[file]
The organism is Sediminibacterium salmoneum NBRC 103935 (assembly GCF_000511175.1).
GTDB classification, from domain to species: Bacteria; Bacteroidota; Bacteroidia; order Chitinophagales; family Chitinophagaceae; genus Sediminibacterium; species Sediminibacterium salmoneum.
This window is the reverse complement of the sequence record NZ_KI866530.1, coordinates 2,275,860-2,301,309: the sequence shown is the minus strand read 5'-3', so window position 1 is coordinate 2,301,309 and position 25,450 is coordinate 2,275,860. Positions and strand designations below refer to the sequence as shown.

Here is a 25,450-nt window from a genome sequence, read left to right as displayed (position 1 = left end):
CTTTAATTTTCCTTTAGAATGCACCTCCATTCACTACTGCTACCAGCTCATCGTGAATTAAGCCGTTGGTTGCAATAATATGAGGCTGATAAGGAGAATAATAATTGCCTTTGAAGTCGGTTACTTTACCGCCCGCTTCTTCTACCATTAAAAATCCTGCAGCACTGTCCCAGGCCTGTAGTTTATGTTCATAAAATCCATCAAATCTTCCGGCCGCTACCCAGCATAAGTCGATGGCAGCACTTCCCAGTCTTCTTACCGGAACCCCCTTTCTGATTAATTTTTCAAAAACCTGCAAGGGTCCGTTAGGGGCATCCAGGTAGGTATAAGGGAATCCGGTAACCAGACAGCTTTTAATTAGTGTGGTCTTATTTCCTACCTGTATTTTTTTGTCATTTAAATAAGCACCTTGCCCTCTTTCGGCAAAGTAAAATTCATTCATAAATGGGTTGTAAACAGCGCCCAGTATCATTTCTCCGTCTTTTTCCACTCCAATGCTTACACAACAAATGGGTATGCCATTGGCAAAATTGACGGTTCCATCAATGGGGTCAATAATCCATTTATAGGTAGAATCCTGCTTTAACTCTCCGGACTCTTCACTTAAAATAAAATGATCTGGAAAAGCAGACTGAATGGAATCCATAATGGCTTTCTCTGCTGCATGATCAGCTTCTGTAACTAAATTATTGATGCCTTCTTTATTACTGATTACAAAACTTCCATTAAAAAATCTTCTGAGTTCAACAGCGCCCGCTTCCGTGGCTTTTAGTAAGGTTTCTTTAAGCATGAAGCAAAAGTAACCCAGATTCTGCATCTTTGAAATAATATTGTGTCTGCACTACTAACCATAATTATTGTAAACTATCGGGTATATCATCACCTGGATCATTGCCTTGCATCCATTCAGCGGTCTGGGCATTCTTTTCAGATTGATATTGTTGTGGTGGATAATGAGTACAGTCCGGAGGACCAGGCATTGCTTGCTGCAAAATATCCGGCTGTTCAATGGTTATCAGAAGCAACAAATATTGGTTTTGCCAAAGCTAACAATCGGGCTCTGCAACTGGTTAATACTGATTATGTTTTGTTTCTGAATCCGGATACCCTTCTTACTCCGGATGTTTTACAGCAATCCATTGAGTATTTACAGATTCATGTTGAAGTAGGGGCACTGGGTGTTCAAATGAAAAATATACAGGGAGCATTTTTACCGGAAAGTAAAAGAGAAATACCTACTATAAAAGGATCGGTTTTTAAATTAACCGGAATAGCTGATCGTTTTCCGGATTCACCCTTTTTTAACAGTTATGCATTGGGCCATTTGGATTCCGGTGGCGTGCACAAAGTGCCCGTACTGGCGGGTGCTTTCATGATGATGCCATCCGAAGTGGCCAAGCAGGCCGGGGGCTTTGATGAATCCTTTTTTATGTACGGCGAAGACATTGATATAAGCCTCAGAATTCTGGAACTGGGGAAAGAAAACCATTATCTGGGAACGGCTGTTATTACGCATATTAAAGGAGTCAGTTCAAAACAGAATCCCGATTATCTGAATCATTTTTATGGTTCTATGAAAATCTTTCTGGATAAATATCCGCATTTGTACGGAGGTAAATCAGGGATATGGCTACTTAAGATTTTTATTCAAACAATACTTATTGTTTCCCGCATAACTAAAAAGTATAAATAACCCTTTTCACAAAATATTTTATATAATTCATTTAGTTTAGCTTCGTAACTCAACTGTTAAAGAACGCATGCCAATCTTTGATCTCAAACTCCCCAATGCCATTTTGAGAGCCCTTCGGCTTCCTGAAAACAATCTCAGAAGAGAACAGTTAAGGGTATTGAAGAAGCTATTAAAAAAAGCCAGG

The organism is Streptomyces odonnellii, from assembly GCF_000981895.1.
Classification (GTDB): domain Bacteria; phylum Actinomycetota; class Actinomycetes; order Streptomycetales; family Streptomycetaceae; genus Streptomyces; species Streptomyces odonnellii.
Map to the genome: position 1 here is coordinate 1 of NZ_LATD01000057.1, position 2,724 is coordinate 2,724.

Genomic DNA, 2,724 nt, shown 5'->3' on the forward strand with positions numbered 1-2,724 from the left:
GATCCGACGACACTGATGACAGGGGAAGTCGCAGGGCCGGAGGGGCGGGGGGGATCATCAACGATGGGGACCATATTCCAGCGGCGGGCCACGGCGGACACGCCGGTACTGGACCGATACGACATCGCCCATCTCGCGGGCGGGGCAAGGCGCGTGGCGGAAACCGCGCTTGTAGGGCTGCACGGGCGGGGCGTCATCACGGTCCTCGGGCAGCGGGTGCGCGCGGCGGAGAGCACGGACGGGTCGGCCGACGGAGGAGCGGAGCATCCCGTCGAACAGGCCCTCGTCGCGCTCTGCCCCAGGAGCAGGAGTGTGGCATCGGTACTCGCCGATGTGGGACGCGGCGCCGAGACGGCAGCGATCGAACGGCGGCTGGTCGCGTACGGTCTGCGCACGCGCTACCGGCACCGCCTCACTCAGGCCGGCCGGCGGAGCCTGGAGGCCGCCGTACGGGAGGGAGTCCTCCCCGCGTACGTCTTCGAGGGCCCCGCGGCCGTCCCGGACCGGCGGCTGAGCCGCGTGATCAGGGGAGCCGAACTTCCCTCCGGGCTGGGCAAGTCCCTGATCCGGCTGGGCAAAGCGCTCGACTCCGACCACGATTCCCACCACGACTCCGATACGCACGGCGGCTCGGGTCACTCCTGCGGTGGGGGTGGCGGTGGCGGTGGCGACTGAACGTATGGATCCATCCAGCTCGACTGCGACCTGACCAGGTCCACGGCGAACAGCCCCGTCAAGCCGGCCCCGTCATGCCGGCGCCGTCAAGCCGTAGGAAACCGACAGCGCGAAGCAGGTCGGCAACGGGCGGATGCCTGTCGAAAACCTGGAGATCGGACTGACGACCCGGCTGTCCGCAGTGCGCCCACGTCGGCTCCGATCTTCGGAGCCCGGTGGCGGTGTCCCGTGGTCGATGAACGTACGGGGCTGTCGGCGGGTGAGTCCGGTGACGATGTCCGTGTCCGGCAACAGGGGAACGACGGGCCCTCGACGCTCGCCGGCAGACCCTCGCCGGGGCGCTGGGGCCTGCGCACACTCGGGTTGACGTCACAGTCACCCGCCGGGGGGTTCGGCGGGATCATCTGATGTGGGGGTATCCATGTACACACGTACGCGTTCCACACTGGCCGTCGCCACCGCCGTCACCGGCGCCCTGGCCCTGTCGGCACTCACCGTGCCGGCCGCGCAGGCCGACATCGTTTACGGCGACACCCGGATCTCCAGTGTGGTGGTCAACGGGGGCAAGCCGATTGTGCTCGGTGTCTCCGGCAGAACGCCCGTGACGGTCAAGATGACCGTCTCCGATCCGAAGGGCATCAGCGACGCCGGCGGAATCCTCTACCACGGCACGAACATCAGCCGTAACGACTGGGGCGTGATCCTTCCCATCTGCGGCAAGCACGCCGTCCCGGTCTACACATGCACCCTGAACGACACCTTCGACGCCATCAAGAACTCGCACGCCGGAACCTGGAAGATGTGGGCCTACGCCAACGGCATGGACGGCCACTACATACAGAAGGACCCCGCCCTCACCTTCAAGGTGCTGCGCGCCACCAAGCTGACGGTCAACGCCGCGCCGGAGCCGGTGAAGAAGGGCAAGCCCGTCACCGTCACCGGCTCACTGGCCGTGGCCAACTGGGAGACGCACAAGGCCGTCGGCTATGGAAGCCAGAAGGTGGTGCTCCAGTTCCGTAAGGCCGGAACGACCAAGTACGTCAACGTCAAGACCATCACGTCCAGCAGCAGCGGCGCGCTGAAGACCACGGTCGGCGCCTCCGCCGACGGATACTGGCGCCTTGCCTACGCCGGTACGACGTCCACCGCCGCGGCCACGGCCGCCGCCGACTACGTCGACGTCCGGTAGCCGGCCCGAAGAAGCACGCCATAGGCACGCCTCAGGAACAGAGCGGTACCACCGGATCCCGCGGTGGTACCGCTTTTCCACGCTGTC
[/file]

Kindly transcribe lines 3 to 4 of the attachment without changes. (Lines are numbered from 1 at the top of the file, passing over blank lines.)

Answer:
This window is the reverse complement of the sequence record NZ_KI866530.1, coordinates 2,275,860-2,301,309: the sequence shown is the minus strand read 5'-3', so window position 1 is coordinate 2,301,309 and position 25,450 is coordinate 2,275,860. Positions and strand designations below refer to the sequence as shown.

Here is a 25,450-nt window from a genome sequence, read left to right as displayed (position 1 = left end):